Daviess County taxpayers will see unexpected fluctuations in the amount of property taxes they owe on their homes when property tax bills hit mailboxes later this month.
Due to a change in state law made by the Indiana General Assembly last year, the homestead property tax deduction every homeowner in Daviess County will be 22.0124 percent. This will be a change from previous years when the percentage varied by taxing unit.
INDIANAPOLIS, Ind.– Even though he has said, “Everything is on the table,” when it comes to drawing up the city’s 2017 operating budget, Indianapolis Mayor Joe Hogsett indicated Wednesday that higher taxes and fees are not likely to be part of his proposed spending plan.
The Indiana Tax Court affirmed an appraisal of $592,000 for a woman’s property, holding the owner appealing the judgment failed to relate her evidence for a lower appraisal to a Jan. 1, 2008, valuation date.
The Indiana Board of Tax Review did not err when it reduced the property assessments of Lafayette Square Mall for 2006 and 2007, the Indiana Tax Court ruled Friday.
A Clarksville Redevelopment Commission decision to share $1.2 million with local schools over the next three years, to fund things such as laptops for students and digital whiteboard replacement, seemed “progressive” and “cutting edge” to Clarksville School Board President Bill Wilson — not because of the dollar amount or what it will pay for, but because of where the money is coming from.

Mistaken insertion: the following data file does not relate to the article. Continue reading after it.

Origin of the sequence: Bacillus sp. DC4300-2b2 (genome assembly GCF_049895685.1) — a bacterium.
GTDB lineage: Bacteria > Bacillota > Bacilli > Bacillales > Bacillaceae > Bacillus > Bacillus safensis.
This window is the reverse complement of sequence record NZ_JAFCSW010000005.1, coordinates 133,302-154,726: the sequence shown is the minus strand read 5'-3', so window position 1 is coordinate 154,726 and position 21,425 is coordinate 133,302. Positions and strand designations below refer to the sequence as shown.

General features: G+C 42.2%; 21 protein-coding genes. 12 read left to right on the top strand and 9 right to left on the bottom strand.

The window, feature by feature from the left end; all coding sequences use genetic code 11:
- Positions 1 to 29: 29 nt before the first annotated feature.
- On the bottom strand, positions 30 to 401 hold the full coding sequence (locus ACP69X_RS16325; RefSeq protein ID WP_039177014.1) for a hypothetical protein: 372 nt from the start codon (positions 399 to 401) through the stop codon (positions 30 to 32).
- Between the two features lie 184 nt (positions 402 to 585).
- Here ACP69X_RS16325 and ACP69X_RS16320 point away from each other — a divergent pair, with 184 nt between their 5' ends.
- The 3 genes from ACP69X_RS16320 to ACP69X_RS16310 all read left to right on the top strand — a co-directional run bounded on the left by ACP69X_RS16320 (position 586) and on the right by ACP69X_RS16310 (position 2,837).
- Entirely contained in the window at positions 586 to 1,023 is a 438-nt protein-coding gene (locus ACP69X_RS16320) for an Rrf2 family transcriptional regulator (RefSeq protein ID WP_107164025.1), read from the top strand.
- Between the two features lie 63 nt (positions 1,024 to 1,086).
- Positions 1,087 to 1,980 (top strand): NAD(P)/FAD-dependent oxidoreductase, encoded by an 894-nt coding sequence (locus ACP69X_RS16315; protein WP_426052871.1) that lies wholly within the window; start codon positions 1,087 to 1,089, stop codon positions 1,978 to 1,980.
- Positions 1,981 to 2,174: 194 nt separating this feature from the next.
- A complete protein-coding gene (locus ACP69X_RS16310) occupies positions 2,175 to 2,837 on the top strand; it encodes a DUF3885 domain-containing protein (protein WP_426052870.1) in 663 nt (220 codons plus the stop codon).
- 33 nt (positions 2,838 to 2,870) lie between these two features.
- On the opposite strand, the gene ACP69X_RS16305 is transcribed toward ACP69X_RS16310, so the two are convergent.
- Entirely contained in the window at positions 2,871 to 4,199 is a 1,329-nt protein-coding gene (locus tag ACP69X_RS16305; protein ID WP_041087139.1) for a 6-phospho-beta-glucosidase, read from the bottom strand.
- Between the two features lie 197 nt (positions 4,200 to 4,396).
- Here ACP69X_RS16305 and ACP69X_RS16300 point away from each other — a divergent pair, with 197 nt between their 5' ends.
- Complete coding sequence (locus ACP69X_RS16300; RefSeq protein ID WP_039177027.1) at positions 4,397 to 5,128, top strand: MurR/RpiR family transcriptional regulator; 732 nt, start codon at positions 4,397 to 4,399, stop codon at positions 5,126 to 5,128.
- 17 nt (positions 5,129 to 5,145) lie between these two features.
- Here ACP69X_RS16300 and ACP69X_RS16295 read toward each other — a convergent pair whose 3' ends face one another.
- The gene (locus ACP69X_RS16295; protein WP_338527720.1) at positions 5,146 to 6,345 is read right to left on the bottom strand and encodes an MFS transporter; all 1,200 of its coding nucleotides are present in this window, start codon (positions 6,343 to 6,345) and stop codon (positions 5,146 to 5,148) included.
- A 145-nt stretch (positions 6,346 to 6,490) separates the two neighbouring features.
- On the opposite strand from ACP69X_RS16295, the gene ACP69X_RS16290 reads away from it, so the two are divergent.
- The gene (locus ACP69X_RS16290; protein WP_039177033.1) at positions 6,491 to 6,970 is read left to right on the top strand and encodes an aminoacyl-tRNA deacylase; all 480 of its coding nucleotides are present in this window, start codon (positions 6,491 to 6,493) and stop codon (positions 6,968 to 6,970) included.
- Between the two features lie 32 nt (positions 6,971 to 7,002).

INDIANAPOLIS — Indiana’s second tax amnesty period in the past decade began Tuesday, giving delinquent taxpayers a two-month window to pay off their tax debt without enforcing the penalties, interest and collection fees that have accumulated.
The business personal property tax exemption, which lawmakers spent most of the 2014 session debating, recently became available for local governments.
Supporters said the option could allow counties to be more competitive, but counties so far aren’t taking advantage of the new tool.
Read More: http://indianapublicmedia.org/news/counties-exempting-business-personal-property-tax-85634/
In the lingo of the mortgage trade, a “zombie property” occurs when a foreclosure case has been filed but is not resolved for a period of more than three years, resulting in an abandoned structure that falls into disrepair, thus bringing blight to its neighborhood. Two states have announced new initiatives that are designed to address this issue–but their respective solutions offer extremely different approaches to the problem.
Source: New York and Indiana Take Different Approaches to Zombie Properties